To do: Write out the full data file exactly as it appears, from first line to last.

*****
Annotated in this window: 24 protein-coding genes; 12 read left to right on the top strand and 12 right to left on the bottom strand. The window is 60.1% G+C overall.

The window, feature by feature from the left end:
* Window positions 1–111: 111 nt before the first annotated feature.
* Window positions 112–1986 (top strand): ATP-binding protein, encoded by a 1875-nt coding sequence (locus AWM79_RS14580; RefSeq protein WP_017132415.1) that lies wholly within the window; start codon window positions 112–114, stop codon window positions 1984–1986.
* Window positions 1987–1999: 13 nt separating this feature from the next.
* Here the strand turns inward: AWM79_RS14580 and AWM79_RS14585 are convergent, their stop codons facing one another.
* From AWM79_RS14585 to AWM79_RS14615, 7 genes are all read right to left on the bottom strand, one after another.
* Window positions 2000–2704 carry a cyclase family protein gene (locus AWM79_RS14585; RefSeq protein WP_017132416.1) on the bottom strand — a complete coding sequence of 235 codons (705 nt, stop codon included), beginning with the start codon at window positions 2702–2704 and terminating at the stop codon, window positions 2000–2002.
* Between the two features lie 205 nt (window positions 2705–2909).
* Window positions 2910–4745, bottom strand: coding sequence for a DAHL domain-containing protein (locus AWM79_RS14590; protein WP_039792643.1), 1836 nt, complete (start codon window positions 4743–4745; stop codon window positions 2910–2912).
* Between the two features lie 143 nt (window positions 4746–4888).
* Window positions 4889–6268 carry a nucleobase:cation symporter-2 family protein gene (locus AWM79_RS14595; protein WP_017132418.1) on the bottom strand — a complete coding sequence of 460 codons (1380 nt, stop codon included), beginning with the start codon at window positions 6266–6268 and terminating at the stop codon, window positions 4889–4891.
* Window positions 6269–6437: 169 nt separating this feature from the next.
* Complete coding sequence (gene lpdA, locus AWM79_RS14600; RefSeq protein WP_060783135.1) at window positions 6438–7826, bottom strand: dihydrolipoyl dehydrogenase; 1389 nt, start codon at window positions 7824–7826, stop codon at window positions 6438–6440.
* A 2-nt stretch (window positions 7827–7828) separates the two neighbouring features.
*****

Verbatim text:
Annotated in this window: 24 protein-coding genes; 12 read left to right on the top strand and 12 right to left on the bottom strand. The window is 60.1% G+C overall.

The window, feature by feature from the left end:
* Window positions 1–111: 111 nt before the first annotated feature.
* Window positions 112–1986 (top strand): ATP-binding protein, encoded by a 1875-nt coding sequence (locus AWM79_RS14580; RefSeq protein WP_017132415.1) that lies wholly within the window; start codon window positions 112–114, stop codon window positions 1984–1986.
* Window positions 1987–1999: 13 nt separating this feature from the next.
* Here the strand turns inward: AWM79_RS14580 and AWM79_RS14585 are convergent, their stop codons facing one another.
* From AWM79_RS14585 to AWM79_RS14615, 7 genes are all read right to left on the bottom strand, one after another.
* Window positions 2000–2704 carry a cyclase family protein gene (locus AWM79_RS14585; RefSeq protein WP_017132416.1) on the bottom strand — a complete coding sequence of 235 codons (705 nt, stop codon included), beginning with the start codon at window positions 2702–2704 and terminating at the stop codon, window positions 2000–2002.
* Between the two features lie 205 nt (window positions 2705–2909).
* Window positions 2910–4745, bottom strand: coding sequence for a DAHL domain-containing protein (locus AWM79_RS14590; protein WP_039792643.1), 1836 nt, complete (start codon window positions 4743–4745; stop codon window positions 2910–2912).
* Between the two features lie 143 nt (window positions 4746–4888).
* Window positions 4889–6268 carry a nucleobase:cation symporter-2 family protein gene (locus AWM79_RS14595; protein WP_017132418.1) on the bottom strand — a complete coding sequence of 460 codons (1380 nt, stop codon included), beginning with the start codon at window positions 6266–6268 and terminating at the stop codon, window positions 4889–4891.
* Window positions 6269–6437: 169 nt separating this feature from the next.
* Complete coding sequence (gene lpdA, locus AWM79_RS14600; RefSeq protein WP_060783135.1) at window positions 6438–7826, bottom strand: dihydrolipoyl dehydrogenase; 1389 nt, start codon at window positions 7824–7826, stop codon at window positions 6438–6440.
* A 2-nt stretch (window positions 7827–7828) separates the two neighbouring features.